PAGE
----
Cybersecurity for Medical Devices and Hospital Networks: FDA Safety Communication
Date Issued: June 13, 2013
Audience: Medical device manufacturers, hospitals, medical device user facilities, health care IT and procurements staff; and biomedical engineers
Issue: Cybersecurity for medical devices and hospital networks
Purpose: The FDA is recommending that medical device manufacturers and health care facilities take steps to assure that appropriate safeguards are in place to reduce the risk of failure due to cyberattack, which could be initiated by the introduction of malware into the medical equipment or unauthorized access to configuration settings in medical devices and hospital networks.
Summary of Problem and Scope: Many medical devices contain configurable embedded computer systems that can be vulnerable to cybersecurity breaches. In addition, as medical devices are increasingly interconnected, via the Internet, hospital networks, other medical device, and smartphones, there is an increased risk of cybersecurity breaches, which could affect how a medical device operates.
Recently, the FDA has become aware of cybersecurity vulnerabilities and incidents that could directly impact medical devices or hospital network operations, including:
- Network-connected/configured medical devices infected or disabled by malware;
- The presence of malware on hospital computers, smartphones and tablets, targeting mobile devices using wireless technology to access patient data, monitoring systems, and implanted patient devices;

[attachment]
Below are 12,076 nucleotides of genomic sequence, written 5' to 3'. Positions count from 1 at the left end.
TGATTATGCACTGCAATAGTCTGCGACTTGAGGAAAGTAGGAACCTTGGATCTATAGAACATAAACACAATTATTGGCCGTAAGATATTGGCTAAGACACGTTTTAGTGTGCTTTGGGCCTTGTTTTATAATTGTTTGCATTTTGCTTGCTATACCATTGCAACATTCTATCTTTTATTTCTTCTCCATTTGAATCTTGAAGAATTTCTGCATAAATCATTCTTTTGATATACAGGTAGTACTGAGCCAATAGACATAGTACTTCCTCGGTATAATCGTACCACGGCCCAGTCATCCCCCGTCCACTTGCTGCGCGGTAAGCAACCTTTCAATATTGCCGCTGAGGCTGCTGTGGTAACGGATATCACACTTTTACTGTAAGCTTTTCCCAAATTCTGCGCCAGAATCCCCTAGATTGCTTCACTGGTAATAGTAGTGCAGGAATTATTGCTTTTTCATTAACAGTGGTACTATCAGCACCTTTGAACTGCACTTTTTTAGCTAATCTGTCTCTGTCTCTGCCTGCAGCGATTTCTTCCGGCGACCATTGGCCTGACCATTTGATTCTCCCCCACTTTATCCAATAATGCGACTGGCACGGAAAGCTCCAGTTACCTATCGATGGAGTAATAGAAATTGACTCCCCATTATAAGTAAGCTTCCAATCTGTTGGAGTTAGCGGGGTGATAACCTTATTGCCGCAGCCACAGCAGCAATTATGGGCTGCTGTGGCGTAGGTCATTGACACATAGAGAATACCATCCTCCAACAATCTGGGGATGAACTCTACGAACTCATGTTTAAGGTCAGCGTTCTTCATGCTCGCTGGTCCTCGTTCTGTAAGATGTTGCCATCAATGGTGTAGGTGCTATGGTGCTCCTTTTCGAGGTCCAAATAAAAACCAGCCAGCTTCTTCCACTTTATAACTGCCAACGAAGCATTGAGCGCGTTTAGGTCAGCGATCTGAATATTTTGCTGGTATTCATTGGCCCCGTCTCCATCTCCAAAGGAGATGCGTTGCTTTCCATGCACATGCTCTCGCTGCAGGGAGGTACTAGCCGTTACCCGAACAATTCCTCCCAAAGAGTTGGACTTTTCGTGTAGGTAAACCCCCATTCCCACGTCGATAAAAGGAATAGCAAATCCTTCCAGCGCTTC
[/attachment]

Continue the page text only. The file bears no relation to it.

- Uncontrolled distribution of passwords, disabled passwords, hard-coded passwords for software intended for privileged device access (e.g., to administrative, technical, and maintenance personnel);
- Failure to provide timely security software updates and patches to medical devices and networks and to address related vulnerabilities in older medical device models (legacy devices);
- Security vulnerabilities in off-the-shelf software designed to prevent unauthorized device or network access, such as plain-text or no authentication, hard-coded passwords, documented service accounts in service manuals, and poor coding/SQL injection.
The FDA is not aware of any patient injuries or deaths associated with these incidents nor do we have any indication that any specific devices or systems in clinical use have been purposely targeted at this time.
The FDA has been working closely with other federal agencies and manufacturers to identify, communicate and mitigate vulnerabilities and incidents as they are identified.
Many medical devices contain configurable embedded computer systems that can be vulnerable to cybersecurity breaches.
For all device manufacturers:
Manufacturers are responsible for remaining vigilant about identifying risks and hazards associated with their medical devices, including risks related to cybersecurity, and are responsible for putting appropriate mitigations in place to address patient safety and assure proper device performance.
The FDA expects medical device manufacturers to take appropriate steps to limit the opportunities for unauthorized access to medical devices. Specifically, we recommend that manufacturers review their cybersecurity practices and policies to assure that appropriate safeguards are in place to prevent unauthorized access or modification to their medical devices or compromise of the security of the hospital network that may be connected to the device.Â The extent to which security controls are needed will depend on the medical device, its environment of use, the type and probability of the risks to which it is exposed, and the probable risks to patients from a security breach.
In evaluating your device, consider the following:
- Take steps to limit unauthorized device access to trusted users only, particularly for those devices that are life-sustaining or could be directly connected to hospital networks.
Appropriate security controls may include: user authentication, for example, user ID and password, smartcard or biometric; strengthening password protection by avoiding hard-coded passwords and limiting public access to passwords used for technical device access; physical locks; card readers; and guards.